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Kagunda JM
Kagunda JM

Posted on • Originally published at kags.me.ke

How To Export Data From Database Query To XML

Introduction

Extensible Markup Language (XML) has been in existence for more than two decades. XML is a markup language for encoding documents in a format that is both human and machine readable. In XML, you define your own custom tags, elements and attributes to meet your specific needs. XML is case sensitive, allows comments and hierarchy is important. An XML file is a text file and can be opened with any text editor. The following is a sample of an XML document:

<!-- sample comment -->
<Customers> <!-- root element -->
  <Customer>  <!-- nested element -->
    <FirstName>Helena</FirstName>
  </Customer>
  <Customer>
  ...
  </Customer>
  ...
</Customers>
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When we run a query against a relational database table, the resulting data is presented mostly in tabular format. Each horizontal row represents a record while the columns flow vertically and represent an attribute of the record.

In this post, I explore how MS SQL Server and PostgreSQL databases may be queried to output the data in an XML format instead of tabular format. Each of these databases contain inbuilt functionality to output XML. You can also manually write queries combining XML elements and data from the databases to create XML output. Manually created XML output is tedious, will be missing a root element and will therefore not conform to a well formed xml document.

Create XML Manually

The sample data used within this post will be from a hypothetical customers table with the following structure and sample data.

id first_name last_name city state
1 François Tremblay Montreal QC
2 Bjørn Hansen Oslo
3 Helena Holý Prague
4 Fernanda Ramos Brasília DF

Create a file named customers.xml and open it with a text editor of your choice.

Create a root element in the file so that the XML file we create will be a well formed xml document by inserting the following contents to the file you:

<Customers>

</Customers>
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Compose your query for data by enclosing your data columns within XML elements. Use the CONCAT() function to combine the XML elements and the data. CONCAT() function is supported by both MS SQL Server and PostgreSQL. Use COALESCE() function to replace any null values with an empty string.

SELECT CONCAT(
   '<Customer>',
      '<Id>', id, '</Id>',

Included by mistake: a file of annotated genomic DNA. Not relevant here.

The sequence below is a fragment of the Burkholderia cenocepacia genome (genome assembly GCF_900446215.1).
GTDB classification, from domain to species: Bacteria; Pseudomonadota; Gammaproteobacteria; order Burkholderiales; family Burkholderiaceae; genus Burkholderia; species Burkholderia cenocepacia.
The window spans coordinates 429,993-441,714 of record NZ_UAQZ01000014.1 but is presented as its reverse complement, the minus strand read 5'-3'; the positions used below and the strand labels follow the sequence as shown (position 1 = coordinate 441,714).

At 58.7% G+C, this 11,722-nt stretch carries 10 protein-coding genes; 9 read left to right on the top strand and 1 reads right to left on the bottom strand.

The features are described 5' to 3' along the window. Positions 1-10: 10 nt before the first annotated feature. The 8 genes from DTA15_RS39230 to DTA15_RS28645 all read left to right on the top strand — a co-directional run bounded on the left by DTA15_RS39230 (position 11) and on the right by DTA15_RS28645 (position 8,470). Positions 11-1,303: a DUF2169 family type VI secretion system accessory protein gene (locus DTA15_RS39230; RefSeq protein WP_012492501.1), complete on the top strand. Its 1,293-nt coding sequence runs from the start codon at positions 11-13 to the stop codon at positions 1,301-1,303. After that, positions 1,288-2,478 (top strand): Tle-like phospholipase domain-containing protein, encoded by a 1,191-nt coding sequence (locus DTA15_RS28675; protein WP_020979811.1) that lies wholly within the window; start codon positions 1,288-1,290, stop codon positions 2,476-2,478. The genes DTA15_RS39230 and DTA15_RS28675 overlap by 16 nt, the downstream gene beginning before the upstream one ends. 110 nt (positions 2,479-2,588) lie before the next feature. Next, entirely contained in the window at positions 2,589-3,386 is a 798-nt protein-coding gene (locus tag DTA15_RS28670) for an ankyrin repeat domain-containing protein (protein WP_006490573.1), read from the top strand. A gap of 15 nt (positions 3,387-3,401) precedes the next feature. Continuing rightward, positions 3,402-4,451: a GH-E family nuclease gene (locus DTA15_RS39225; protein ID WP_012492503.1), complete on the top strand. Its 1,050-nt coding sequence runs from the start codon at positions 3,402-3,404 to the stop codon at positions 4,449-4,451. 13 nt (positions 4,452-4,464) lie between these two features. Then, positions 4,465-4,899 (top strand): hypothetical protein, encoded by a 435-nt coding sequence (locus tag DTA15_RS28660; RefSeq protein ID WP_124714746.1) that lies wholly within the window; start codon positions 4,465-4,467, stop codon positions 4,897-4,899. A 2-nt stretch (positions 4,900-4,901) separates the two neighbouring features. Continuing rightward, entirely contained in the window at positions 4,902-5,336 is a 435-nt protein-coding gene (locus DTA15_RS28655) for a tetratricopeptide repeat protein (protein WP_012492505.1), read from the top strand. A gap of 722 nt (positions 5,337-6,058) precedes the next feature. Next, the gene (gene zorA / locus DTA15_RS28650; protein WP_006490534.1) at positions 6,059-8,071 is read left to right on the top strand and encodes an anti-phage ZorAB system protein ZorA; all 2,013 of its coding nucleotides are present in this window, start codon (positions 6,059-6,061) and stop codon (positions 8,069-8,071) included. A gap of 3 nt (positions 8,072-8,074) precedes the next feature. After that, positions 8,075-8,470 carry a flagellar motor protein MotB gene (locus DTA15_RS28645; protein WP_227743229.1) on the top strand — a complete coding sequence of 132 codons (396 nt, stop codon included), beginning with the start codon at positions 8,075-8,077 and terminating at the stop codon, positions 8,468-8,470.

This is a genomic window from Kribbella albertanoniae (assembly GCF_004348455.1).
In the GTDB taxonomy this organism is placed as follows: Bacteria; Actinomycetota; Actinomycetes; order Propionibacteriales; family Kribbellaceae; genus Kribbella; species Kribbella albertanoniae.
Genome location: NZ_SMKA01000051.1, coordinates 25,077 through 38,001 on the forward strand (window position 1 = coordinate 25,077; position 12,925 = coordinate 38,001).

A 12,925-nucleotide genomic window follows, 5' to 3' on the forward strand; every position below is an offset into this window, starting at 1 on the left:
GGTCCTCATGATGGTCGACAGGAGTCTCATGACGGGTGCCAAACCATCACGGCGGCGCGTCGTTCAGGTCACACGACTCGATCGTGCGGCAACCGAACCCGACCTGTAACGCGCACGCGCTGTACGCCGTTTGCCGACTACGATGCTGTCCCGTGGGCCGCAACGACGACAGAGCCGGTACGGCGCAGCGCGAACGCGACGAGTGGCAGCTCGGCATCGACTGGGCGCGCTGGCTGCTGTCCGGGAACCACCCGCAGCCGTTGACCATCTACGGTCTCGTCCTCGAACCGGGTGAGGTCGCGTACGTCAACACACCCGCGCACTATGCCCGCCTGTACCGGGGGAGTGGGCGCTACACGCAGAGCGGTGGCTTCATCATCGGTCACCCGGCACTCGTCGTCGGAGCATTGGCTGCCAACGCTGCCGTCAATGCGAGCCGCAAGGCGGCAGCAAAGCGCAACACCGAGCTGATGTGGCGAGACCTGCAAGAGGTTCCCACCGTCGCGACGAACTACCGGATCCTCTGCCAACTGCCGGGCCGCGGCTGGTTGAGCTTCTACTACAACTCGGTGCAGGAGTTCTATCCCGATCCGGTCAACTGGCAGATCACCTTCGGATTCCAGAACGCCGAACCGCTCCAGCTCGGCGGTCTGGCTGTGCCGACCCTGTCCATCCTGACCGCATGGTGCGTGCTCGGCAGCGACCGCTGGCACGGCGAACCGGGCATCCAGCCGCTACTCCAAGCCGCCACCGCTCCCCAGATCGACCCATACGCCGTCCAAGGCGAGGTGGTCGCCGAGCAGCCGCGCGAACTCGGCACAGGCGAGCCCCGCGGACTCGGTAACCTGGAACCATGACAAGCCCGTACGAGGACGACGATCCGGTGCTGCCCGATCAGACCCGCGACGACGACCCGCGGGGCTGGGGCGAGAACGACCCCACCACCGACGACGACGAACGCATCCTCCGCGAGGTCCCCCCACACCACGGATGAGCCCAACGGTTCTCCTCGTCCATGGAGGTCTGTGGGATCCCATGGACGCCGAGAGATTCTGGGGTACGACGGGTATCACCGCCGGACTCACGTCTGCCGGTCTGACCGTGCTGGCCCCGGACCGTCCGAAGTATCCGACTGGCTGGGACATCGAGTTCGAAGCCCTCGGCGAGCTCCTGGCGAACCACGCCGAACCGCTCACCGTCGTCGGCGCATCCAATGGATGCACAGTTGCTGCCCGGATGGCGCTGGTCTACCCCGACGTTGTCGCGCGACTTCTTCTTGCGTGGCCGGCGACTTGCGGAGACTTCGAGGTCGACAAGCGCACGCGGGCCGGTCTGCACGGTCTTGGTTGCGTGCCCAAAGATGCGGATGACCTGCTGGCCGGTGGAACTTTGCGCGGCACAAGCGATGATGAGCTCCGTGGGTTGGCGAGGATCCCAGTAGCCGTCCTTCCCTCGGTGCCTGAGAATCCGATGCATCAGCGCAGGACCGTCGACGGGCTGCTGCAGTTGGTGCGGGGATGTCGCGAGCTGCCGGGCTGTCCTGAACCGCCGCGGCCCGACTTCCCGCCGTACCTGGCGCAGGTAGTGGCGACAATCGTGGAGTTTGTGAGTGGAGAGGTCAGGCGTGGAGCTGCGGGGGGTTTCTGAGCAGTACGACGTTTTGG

'<FirstName>', first_name, '</FirstName>',
      '<LastName>', last_name, '</LastName>',
      '<City>', COALESCE(city, ''), '</City>',
      '<State>', COALESCE(state, ''), '</State>',
   '</Customer>') customers_xml
 FROM customers LIMIT 2;
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Run the query, select the results, copy and paste them between the opening and closing root element in the XML file we created.

<Customers>
  <Customer><Id>1</Id><FirstName>François</FirstName><LastName>Tremblay</LastName><City>Montreal</City><State>QC</State></Customer>
  <Customer><Id>2</Id><FirstName>Bjørn</FirstName><LastName>Hansen</LastName><City>Oslo</City><State></State></Customer>
</Customers>
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Save your XML file.

SQL Fiddle

Output XML Using Database Inbuilt Functions

PostgreSQL

PostgreSQL has query_to_xml(query text, nulls boolean, tableforest boolean, targetns text) function for displaying data in XML format. The query_to_xml function requires four (4) arguments:

  1. query - The actual SQL query as text.
  2. nulls - If elements with null values should be included. When the value is false, columns with null values will be omitted from the XML document when the XML elements are generated. A true value for the parameter will output a self-closing element containing <columnname xsi:nil="true"/> attribute.
  3. tableforest - Will put each row in different XML documents. That means that each query data row will be wrapped in a row root element.
  4. targetns - The namespace to put the result in. Pass a blank string to use the default namespace.

After running the query, table tag will appear as the root element while row tag will be set for each row in the data. You can then update the table and row tags with your required tag names.